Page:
Competitions launched for church projects tackling housing crisis


Two competitions aimed at helping local churches to support people in housing need – from advocacy and advice for vulnerable tenants to ‘micro-housing’ schemes on church land – are launched today by the Archbishop of Canterbury’s Commission on Housing, Church and Community.

The Project Lab competition, run in partnership with the Cinnamon Network, will identify five church projects working to support local people with housing needs and building community. These might include mentoring and befriending services, tenancy training and advocacy on behalf of vulnerable clients, including mediating with landlords.

The five finalists will be invited to an event in July, at which they will present their projects to an audience of philanthropists and a panel of judges. Two winning projects will receive a £30,000 development grant and there are up to five places available on the two-year ‘Cinnamon Project Incubator’ – where projects will receive support from industry professionals to develop their initiative.

Project Lab 2020 aims to provide a blueprint for a projects that can be replicated by churches across the nation to support people in housing need. Examples of existing work include Revd Dr Catherine Shelley, a vicar and a qualified solicitor, who set up a benefits and housing advice service in her church hall to stop people falling into rent arrears.

A separate competition, Innovative Built Solutions for Churches, will help to establish a small number of small-scale housing schemes involving the use of church land and buildings. Working with specialist housing consultants LivShare Consulting, churches will be offered early stage support to get projects off the ground, including technical advice and help with securing funding and building partnerships.

Keswick Community Housing Trust, for example, was set up by churches, using church land and buildings to develop affordable homes for local people, who are being forced out of the area by the rise in holiday properties. By supporting a range of exemplar housing schemes like this, the aim of this competition is to inspire more churches to make use of under-used church property to meet a local housing need.

The Commission’s vice-chair, Dr Graham Tomlin, Bishop of Kensington, said: “Housing matters to God because it matters to all of us. Throughout history, churches have provided shelter to those who need it – from almshouses to establishing many of the housing associations which arose in the twentieth century. The Archbishop of Canterbury’s Housing Commission is looking at how churches can respond to housing needs, as well as asking the Government and others to work with us to create real change. Project Lab and Innovative Built Solutions for Churches will play a key part in this exciting project.”

Sian Edwards, Director of the Andrews Charitable Trust, funders of Project Lab 2020, said: “Churches have long been associated with street homelessness and soup kitchens, but we applaud the Archbishop’s Housing Commission for supporting projects that will help people find and keep their homes, helping to prevent homelessness in the first place.  As a Christian trust, we believe that churches are uniquely placed to be able to provide non-judgemental, practical and heart-filled responses to the individual needs people face. We are delighted to help fund this initiative to grow the best Christian projects.”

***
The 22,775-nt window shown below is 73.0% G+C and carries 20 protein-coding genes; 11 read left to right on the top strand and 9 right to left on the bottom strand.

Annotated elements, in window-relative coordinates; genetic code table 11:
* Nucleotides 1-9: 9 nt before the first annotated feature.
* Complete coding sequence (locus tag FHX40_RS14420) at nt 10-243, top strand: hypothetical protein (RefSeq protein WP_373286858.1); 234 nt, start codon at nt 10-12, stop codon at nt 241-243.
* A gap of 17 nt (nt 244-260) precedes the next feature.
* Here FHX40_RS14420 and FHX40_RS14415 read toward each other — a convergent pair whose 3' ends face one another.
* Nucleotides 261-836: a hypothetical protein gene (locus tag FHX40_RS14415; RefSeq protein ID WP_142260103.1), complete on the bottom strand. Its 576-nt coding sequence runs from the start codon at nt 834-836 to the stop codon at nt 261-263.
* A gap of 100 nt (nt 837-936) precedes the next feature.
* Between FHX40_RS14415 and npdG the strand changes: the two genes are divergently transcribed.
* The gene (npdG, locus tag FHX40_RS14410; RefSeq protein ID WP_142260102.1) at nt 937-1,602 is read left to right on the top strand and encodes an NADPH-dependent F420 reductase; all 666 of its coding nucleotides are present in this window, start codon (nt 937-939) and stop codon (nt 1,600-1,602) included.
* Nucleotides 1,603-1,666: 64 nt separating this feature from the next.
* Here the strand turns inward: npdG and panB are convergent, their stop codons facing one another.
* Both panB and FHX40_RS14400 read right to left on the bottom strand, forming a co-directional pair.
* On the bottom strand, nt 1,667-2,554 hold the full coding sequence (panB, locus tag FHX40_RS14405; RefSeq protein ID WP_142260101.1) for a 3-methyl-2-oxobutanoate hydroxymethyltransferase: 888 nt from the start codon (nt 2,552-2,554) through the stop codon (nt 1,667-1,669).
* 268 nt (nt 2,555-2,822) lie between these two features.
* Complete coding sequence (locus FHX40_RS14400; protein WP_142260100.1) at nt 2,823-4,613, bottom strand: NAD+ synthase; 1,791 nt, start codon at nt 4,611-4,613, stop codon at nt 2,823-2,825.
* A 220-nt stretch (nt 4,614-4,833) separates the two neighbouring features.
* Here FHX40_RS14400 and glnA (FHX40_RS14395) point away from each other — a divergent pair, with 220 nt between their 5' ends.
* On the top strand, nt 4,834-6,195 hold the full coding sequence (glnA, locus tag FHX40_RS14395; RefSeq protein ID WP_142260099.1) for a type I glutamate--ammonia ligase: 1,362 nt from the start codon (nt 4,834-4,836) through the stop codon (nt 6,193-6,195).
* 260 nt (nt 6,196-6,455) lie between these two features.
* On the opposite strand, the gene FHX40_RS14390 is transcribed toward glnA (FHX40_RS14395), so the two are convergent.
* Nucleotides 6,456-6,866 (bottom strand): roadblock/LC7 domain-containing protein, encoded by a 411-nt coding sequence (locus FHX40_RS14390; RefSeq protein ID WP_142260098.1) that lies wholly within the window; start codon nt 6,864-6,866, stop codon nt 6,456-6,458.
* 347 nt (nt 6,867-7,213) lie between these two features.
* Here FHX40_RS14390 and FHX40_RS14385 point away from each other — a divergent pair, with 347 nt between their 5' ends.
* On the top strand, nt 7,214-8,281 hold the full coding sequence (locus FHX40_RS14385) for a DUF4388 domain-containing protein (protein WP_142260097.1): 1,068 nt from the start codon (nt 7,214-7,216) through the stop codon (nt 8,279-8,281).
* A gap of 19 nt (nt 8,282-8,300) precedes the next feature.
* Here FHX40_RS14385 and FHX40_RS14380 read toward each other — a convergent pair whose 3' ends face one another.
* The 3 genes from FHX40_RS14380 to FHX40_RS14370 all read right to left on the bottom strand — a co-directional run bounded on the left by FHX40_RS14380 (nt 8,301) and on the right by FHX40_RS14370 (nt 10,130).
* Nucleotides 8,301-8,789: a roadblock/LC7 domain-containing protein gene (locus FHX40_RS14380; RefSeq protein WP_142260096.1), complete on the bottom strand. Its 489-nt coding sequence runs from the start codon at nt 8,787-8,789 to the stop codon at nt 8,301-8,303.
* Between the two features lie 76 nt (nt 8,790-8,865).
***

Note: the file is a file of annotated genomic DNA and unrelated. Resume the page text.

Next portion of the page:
Amanda Bindon, Co-Chief Executive of Cinnamon Network said: “Churches are on the forefront in supporting those most vulnerable in our communities. We know many have found creative ways to help support those who are experiencing housing needs. Through Project Lab, we want to find these great ideas and help them develop so other churches can replicate their work.”


  1. More information about Revd Shelley’s work 
  2. More info about Keswick CHT 
  3. Further examples of church-linked housing projects.
  4. About the Commission: The Archbishop of Canterbury’s Commission on Housing, Church and Community seeks to re-imagine housing policy, with a focus on building better communities and homes, not just houses. As well as making recommendations for Government and others, it will also look at what actions the Church can take, in partnership with others, to help tackle the crisis at local, regional and national levels. The Commission is co-chaired by Charlie Arbuthnot and The Right Reverend Graham Tomlin, Bishop of Kensington. 
  5. More about Project Lab 2020: This year we are looking to develop a broad range of initiatives that address the UK’s housing crisis and its underlying causes. The types of project that will be considered include: tenancy training; housing advice and advocacy; mentoring and befriending; hosting schemes; resident engagement; and co-living schemes. 
  6. More about IBSoC: We are looking for churches of all denominations that are actively exploring the possibility of a small-scale housing scheme using church-owned land or property to meet a local housing need. We are interested in projects that are at a relatively early stage in their development. We will offer free expert advice to five church-led projects - up to five days each - and harness the support of potential funders and partner organisations.
  7. About the Cinnamon networkCinnamon Network connects with more than 1,000 local churches the length and breadth of the UK and Ireland. It conducts research, provides advice, delivers training courses and help churches start social action projects that transform their communities. 
  8. About Allchurches Trust: Allchurches Trust, who are funding Innovative Built Solutions for Churches, is one of the UK's largest grant-making charities.